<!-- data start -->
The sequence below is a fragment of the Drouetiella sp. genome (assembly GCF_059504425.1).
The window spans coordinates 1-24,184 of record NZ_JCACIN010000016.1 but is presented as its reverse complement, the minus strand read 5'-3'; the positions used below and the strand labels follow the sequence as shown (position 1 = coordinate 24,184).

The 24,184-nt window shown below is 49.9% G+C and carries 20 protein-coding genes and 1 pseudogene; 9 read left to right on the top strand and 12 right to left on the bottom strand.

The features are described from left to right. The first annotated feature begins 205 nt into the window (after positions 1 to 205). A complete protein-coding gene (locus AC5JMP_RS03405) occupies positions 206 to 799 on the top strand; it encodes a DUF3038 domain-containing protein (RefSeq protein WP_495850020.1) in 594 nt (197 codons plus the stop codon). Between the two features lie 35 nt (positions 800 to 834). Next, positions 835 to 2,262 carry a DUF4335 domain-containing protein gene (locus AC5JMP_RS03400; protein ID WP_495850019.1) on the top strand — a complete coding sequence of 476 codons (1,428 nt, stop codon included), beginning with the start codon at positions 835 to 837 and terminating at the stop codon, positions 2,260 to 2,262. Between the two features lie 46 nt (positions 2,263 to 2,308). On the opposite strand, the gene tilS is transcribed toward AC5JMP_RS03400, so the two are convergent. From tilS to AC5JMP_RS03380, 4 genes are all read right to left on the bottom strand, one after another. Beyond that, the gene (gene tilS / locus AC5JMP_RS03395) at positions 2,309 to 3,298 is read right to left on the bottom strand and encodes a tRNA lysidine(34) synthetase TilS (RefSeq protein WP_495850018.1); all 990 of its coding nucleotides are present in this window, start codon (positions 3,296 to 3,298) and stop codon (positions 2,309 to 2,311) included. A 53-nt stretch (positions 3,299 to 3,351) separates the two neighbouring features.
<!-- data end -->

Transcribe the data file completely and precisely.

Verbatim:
The sequence below is a fragment of the Drouetiella sp. genome (assembly GCF_059504425.1).
The window spans coordinates 1-24,184 of record NZ_JCACIN010000016.1 but is presented as its reverse complement, the minus strand read 5'-3'; the positions used below and the strand labels follow the sequence as shown (position 1 = coordinate 24,184).

The 24,184-nt window shown below is 49.9% G+C and carries 20 protein-coding genes and 1 pseudogene; 9 read left to right on the top strand and 12 right to left on the bottom strand.

The features are described from left to right. The first annotated feature begins 205 nt into the window (after positions 1 to 205). A complete protein-coding gene (locus AC5JMP_RS03405) occupies positions 206 to 799 on the top strand; it encodes a DUF3038 domain-containing protein (RefSeq protein WP_495850020.1) in 594 nt (197 codons plus the stop codon). Between the two features lie 35 nt (positions 800 to 834). Next, positions 835 to 2,262 carry a DUF4335 domain-containing protein gene (locus AC5JMP_RS03400; protein ID WP_495850019.1) on the top strand — a complete coding sequence of 476 codons (1,428 nt, stop codon included), beginning with the start codon at positions 835 to 837 and terminating at the stop codon, positions 2,260 to 2,262. Between the two features lie 46 nt (positions 2,263 to 2,308). On the opposite strand, the gene tilS is transcribed toward AC5JMP_RS03400, so the two are convergent. From tilS to AC5JMP_RS03380, 4 genes are all read right to left on the bottom strand, one after another. Beyond that, the gene (gene tilS / locus AC5JMP_RS03395) at positions 2,309 to 3,298 is read right to left on the bottom strand and encodes a tRNA lysidine(34) synthetase TilS (RefSeq protein WP_495850018.1); all 990 of its coding nucleotides are present in this window, start codon (positions 3,296 to 3,298) and stop codon (positions 2,309 to 2,311) included. A 53-nt stretch (positions 3,299 to 3,351) separates the two neighbouring features.